Navy Wings

A Message from Lord Pickles and Lord Blunkett, followed by Navy Wings's best practice article

The ability to listen and learn from one another has always been vital in parliament, in business and in most aspects of daily life. But at this particular moment in time, as national and global events continue to reiterate, it is uncommonly crucial that we forge new channels of communication and reinforce existing ones. The following article from Navy Wings is an attempt to do just that. We would welcome your thoughts on this or any other Parliamentary Review article.

Blunkett signature Rt Hon The Lord David Blunkett
Pickles signature Rt Hon The Lord Eric Pickles

www.navywings.org.uk

THE PARLIAMENTARY REVIEW
Highlighting best practice
THE PARLIAMENTARY REVIEW
Highlighting best practice
48 | NAVY WINGS
CEO Jock Alexander
Sea Fury FB11 – the last of the big
piston engine naval fighters
Jock Alexander spent over 38 years in the Royal Navy, initially
as a seaman officer and ship’s diver before gaining his pilot’s
wings in 1984 and spending the next 32 years in the Fleet
Air Arm. Today, he is the CEO of charity Navy Wings, which is
committed to preserving and flying historic British naval aircraft.
The charity has a collection that includes aeroplanes dating back to
1909 and strives to inspire remembrance in the people itreaches.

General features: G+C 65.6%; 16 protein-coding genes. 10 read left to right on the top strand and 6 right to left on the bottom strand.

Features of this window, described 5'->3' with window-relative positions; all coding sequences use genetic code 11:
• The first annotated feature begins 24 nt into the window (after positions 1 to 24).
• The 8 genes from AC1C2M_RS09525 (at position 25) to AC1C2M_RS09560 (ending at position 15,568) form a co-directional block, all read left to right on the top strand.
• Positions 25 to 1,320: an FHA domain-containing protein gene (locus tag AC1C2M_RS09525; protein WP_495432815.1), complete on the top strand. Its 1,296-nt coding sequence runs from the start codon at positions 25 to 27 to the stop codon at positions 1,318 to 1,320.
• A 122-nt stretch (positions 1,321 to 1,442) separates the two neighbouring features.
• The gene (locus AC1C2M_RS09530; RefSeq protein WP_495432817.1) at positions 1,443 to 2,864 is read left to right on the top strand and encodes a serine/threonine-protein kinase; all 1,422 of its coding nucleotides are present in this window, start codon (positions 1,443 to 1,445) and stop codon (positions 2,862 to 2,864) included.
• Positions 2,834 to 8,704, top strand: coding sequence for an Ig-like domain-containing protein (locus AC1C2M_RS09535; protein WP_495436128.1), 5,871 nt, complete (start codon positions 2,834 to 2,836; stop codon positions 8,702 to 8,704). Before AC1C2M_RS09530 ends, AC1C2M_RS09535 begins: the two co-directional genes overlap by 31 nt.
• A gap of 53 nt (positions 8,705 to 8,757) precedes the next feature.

The Fly Navy Heritage Trust has existed in various forms since 1993, mainly
supporting the Royal Navy Historic Flight. Recently, we have restructured to operate
our own aircraft and to build an association of vintage Royal Navy aircraft under
the name of Navy Wings. I was appointed as chief executive in 2016 following my
career as a Fleet Air Arm pilot. Our revised structure was launched by one of the
charity’s ambassadors, Frederick Forsyth CBE, under the Navy Wings banner in
July2017.
Our mission
We aim to inspire future generations by bringing together the aircraft, people and
story of flying from ships, and we do this by flying our aircraft around the UK.
The Royal Navy Historic Flight has been instrumental in this activity, by operating
a collection of the most historically significant Royal Navy aircraft, displaying at
air shows and public events around the country. While a warship cannot provide
a presence inland, naval aircraft can increase public awareness of the Navy much
more widely. This model is also used by the RAF through the Battle of Britain
Memorial Flight.
FACTS ABOUT
NAVY WINGS
»CEO: Jock Alexander
»Established in 1993
»Based at Royal Naval Air
Station Yeovilton in Somerset
»Services: Preserving and
championing the heritage of
naval aircraft
»No. of employees: 6 full-time,